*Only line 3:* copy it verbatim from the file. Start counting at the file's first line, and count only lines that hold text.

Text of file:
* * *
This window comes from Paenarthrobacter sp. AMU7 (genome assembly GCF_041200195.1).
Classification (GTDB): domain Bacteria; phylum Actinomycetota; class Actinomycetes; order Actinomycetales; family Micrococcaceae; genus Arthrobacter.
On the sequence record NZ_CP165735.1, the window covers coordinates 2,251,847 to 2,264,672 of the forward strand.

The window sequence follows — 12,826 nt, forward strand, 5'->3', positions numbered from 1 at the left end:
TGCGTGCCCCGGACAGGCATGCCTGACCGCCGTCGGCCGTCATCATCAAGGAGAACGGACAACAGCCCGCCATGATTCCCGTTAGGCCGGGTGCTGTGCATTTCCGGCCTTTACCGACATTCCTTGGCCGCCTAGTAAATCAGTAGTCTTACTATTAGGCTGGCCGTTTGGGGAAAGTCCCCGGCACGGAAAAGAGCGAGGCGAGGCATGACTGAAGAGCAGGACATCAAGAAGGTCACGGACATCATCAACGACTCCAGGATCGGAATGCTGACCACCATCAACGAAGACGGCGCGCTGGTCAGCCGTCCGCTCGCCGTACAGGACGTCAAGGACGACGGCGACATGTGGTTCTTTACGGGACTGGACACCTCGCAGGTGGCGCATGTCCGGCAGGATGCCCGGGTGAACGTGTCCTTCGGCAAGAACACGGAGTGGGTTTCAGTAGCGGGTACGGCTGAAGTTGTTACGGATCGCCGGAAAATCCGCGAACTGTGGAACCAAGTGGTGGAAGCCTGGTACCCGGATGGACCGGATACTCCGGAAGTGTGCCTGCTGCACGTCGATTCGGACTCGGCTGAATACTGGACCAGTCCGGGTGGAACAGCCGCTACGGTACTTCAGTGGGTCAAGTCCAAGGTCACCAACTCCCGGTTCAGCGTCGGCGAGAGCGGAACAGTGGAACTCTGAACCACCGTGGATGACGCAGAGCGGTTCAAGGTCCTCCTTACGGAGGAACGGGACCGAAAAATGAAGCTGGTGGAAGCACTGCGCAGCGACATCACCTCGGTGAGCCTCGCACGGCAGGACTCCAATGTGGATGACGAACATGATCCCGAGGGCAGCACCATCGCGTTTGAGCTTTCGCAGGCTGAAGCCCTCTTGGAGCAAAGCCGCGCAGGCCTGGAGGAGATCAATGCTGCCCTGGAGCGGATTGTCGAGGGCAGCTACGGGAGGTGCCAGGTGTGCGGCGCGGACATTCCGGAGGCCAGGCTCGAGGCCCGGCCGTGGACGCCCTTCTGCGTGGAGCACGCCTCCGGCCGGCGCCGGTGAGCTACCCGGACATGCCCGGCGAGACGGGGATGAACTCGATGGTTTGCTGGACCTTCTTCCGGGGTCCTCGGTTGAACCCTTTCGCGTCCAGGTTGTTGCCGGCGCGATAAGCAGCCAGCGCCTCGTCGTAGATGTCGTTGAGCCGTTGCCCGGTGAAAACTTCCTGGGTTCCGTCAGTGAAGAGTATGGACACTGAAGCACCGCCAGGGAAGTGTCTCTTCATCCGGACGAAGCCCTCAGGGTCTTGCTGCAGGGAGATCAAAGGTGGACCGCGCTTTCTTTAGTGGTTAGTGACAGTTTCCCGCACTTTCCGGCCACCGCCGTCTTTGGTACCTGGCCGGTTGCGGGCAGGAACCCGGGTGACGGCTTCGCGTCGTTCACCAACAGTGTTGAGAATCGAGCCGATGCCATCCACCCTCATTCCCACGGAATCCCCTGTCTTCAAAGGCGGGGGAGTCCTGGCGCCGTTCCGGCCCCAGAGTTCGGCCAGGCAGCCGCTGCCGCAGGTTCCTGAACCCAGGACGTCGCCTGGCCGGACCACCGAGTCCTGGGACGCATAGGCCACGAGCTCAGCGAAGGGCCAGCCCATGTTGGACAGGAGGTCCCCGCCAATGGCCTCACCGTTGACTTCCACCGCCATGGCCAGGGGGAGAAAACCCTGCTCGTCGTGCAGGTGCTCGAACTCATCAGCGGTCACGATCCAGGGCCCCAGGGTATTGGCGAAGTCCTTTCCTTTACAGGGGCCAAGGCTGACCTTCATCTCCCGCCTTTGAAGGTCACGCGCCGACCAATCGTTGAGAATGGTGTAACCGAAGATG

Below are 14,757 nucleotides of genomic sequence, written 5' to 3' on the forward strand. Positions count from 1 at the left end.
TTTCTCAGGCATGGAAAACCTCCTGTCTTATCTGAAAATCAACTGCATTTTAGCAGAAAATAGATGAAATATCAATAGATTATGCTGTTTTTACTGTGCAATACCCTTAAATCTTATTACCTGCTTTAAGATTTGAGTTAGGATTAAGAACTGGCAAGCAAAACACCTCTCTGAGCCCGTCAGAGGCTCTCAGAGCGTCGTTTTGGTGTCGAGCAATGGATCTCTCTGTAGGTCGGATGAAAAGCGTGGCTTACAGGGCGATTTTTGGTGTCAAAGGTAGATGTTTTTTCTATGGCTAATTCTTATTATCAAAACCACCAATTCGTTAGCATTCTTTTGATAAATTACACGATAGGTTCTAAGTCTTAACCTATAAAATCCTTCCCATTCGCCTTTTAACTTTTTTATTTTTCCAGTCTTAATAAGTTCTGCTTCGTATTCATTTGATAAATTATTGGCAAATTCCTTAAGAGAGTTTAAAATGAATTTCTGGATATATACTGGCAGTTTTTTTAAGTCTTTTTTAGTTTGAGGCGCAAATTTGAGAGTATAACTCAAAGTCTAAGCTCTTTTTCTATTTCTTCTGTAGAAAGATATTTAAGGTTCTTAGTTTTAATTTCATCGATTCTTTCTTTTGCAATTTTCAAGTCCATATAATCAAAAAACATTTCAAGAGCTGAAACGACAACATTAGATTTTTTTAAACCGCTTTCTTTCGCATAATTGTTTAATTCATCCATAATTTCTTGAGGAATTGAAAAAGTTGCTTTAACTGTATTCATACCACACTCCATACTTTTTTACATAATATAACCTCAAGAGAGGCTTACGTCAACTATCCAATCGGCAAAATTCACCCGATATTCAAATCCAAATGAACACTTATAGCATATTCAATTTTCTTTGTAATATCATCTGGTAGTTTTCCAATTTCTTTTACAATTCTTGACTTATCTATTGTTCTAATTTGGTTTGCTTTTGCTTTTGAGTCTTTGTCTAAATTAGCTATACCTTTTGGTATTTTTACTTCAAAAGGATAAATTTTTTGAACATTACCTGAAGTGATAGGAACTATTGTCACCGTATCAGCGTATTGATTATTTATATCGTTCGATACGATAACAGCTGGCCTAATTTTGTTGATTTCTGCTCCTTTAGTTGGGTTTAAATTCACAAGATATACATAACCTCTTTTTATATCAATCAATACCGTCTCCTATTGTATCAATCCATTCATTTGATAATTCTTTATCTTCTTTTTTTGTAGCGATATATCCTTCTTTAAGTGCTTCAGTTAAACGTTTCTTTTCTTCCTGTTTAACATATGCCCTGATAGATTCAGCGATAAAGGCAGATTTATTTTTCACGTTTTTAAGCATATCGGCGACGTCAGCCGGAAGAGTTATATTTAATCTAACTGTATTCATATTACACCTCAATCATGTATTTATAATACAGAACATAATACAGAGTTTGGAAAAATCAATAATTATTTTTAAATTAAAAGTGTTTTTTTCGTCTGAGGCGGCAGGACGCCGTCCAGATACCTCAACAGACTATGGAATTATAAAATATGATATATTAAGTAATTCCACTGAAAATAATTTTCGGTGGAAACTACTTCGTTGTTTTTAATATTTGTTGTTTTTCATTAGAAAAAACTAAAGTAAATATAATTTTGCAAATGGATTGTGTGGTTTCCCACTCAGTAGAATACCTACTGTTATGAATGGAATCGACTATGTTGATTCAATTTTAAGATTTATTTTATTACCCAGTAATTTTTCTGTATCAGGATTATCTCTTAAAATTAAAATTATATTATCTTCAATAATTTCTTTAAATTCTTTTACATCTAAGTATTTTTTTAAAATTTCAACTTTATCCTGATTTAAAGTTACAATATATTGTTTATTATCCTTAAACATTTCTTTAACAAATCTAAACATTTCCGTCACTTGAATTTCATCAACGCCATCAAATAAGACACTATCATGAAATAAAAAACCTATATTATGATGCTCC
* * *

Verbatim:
On the sequence record NZ_CP165735.1, the window covers coordinates 2,251,847 to 2,264,672 of the forward strand.